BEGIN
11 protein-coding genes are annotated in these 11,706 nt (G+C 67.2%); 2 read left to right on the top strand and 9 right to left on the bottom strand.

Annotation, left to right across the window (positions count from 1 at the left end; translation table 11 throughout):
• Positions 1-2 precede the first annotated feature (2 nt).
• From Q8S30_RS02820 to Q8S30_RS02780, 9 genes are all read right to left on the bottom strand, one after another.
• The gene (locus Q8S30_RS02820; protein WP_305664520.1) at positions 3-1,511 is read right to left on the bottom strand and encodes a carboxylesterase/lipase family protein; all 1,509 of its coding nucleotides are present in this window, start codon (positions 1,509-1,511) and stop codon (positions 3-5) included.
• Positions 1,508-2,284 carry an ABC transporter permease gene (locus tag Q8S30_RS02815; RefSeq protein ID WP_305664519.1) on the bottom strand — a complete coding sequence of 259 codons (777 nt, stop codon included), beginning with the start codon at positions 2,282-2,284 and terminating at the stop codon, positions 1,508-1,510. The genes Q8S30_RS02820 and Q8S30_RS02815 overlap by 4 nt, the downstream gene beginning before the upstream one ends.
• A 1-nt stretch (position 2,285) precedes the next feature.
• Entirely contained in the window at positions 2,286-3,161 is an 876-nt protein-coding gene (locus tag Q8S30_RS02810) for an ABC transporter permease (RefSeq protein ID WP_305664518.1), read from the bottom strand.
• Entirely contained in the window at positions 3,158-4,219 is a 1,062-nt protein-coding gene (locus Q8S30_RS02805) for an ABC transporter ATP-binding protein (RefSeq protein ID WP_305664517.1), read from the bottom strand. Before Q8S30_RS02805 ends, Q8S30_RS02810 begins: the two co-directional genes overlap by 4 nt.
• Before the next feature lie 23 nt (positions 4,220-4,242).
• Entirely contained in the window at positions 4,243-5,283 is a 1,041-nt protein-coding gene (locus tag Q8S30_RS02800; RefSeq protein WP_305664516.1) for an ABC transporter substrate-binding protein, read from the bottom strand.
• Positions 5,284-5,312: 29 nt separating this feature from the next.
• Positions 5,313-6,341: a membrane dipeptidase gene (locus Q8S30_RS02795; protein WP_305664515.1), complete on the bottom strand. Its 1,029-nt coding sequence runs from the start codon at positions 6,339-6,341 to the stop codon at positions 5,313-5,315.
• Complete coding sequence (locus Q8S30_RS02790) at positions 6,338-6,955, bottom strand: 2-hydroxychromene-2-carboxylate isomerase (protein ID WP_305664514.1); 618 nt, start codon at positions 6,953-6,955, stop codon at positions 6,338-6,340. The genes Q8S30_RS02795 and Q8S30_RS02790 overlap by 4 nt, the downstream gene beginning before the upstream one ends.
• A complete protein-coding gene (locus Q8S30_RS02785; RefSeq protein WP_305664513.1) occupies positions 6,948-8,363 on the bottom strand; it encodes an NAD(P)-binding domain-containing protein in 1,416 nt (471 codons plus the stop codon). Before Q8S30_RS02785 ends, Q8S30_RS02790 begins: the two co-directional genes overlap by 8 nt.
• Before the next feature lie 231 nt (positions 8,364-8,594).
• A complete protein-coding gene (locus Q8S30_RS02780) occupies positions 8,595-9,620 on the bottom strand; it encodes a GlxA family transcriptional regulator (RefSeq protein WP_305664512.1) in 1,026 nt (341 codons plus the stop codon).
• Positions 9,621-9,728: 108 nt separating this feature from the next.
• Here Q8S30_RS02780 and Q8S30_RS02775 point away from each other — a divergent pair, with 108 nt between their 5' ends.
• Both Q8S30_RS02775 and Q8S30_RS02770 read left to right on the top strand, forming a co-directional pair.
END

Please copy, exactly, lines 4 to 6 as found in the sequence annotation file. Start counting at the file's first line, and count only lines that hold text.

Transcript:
• From Q8S30_RS02820 to Q8S30_RS02780, 9 genes are all read right to left on the bottom strand, one after another.
• The gene (locus Q8S30_RS02820; protein WP_305664520.1) at positions 3-1,511 is read right to left on the bottom strand and encodes a carboxylesterase/lipase family protein; all 1,509 of its coding nucleotides are present in this window, start codon (positions 1,509-1,511) and stop codon (positions 3-5) included.
• Positions 1,508-2,284 carry an ABC transporter permease gene (locus tag Q8S30_RS02815; RefSeq protein ID WP_305664519.1) on the bottom strand — a complete coding sequence of 259 codons (777 nt, stop codon included), beginning with the start codon at positions 2,282-2,284 and terminating at the stop codon, positions 1,508-1,510. The genes Q8S30_RS02820 and Q8S30_RS02815 overlap by 4 nt, the downstream gene beginning before the upstream one ends.